Celebrated on 8 March, International Women’s Day builds support for women’s rights and participation in the political and economic arenas. The Swedish Workplace HIV and AIDS Programme (SWHAP) joins the international community in celebrating International Women’s Day under the 2016 theme “Pledge for Gender Parity.”
Why is gender parity important?
The rights to equality and non-discrimination are fundamental principles to human rights, yet gender inequalities still persist and women and girls face discrimination. On average women still earn less than men, are not proportionally represented in political positions, are more likely to suffer physical and sexual violence and thus more likely to acquire HIV.
Gender parity is not only a social and moral issue but also an economic one. The Sustainable Development Goals (SDG) acknowledge the importance of gender parity in achieving global progress and addressing poverty, with a specific goal (SDG 5) aiming to end discrimination and violence against women and ensure equal participation in all spheres.
Investing in the health, wellbeing and rights of women means everyone wins. It strengthens economies, increases productivity, improves health and creates sustainable nations (womendeliver.org). A 2015 report by McKinsey Global Institute found that “$12 trillion dollars could be added to global gross domestic product by advancing women’s gender equality”. The same research showed that diversity in the workplace is important for successful business. Companies with more women on their boards showed 26% higher returns and 56% higher operating profits (www.mckinsey.com).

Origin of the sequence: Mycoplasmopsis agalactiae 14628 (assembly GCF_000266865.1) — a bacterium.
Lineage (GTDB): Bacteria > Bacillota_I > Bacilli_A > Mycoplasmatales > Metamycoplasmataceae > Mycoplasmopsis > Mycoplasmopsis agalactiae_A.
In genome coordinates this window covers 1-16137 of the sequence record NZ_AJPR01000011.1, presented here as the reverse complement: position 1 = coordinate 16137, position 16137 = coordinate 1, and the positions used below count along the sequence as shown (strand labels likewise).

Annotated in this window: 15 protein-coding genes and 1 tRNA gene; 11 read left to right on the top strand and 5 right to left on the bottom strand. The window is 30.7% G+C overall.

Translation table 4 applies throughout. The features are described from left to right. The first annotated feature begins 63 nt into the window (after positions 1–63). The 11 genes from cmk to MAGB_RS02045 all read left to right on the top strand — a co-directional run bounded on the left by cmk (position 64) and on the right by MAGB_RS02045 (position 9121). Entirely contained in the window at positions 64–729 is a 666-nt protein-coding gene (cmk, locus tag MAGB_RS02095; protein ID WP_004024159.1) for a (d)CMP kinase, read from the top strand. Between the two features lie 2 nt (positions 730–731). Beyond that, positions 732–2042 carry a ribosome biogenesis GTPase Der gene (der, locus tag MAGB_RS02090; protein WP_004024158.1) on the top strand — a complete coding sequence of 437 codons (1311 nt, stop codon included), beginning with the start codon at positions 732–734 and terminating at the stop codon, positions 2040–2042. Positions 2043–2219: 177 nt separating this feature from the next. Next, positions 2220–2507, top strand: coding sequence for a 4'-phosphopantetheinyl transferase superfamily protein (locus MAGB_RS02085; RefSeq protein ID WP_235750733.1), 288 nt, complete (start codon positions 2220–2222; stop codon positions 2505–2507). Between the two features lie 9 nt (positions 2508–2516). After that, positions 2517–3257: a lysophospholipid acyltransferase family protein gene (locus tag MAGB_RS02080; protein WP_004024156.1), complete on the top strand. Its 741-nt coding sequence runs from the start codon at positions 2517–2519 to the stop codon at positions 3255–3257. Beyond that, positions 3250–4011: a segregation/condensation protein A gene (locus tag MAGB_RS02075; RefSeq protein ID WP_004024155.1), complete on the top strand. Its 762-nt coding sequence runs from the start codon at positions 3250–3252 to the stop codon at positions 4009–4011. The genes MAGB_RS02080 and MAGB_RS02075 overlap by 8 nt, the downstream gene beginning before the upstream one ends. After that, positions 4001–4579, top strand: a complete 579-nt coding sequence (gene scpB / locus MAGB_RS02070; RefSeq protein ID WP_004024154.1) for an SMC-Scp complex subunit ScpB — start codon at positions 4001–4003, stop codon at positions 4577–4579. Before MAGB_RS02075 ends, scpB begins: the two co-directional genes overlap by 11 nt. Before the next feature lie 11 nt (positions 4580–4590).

What is the relationship between gender parity, HIV and health?
Over 30 years into the HIV epidemic, it is well documented that unequal relationships between men and women and societal norms of femininity and masculinity are important influences on HIV prevention, treatment and management. Gender inequality and harmful gender norms are not only associated with the spread of HIV but also with its consequences. SWHAP recognises the importance of integrating gender in the HIV and AIDS response.
What are SWHAP partners doing to address gender in the workplace?
Several companies in the SWHAP partnership are participating in a pilot programme to mainstream gender and diversity management into HIV and AIDS workplace programmes. The mainstreaming of gender in workplace programmes allows for the needs of women and men in relation to HIV to be effectively addressed. Men are integral to the process as they play a vital role in the process of promoting, responsible sexual behaviour, and reproductive health rights and in the elimination of violence perpetuated against women.
Within the context of HIV addressing gender inequalities removes barriers to accessing HIV services, enabling women and men to access comprehensive HIV prevention, treatment, care and support services. These investments result in healthier workers who are generally more productive and contributes to sustainable business.
What more can be done?
- Help women and girls achieve their ambitions
- Challenge conscious and unconscious bias
- Partner effectively with men to end gender inequalities at the workplace
- Call for gender-balanced leadership
- Value everyone’s contribution equally
- Create flexible inclusive cultures
Source: www.internationalwomensday.com read more at www.internationalwomensday.com/Resources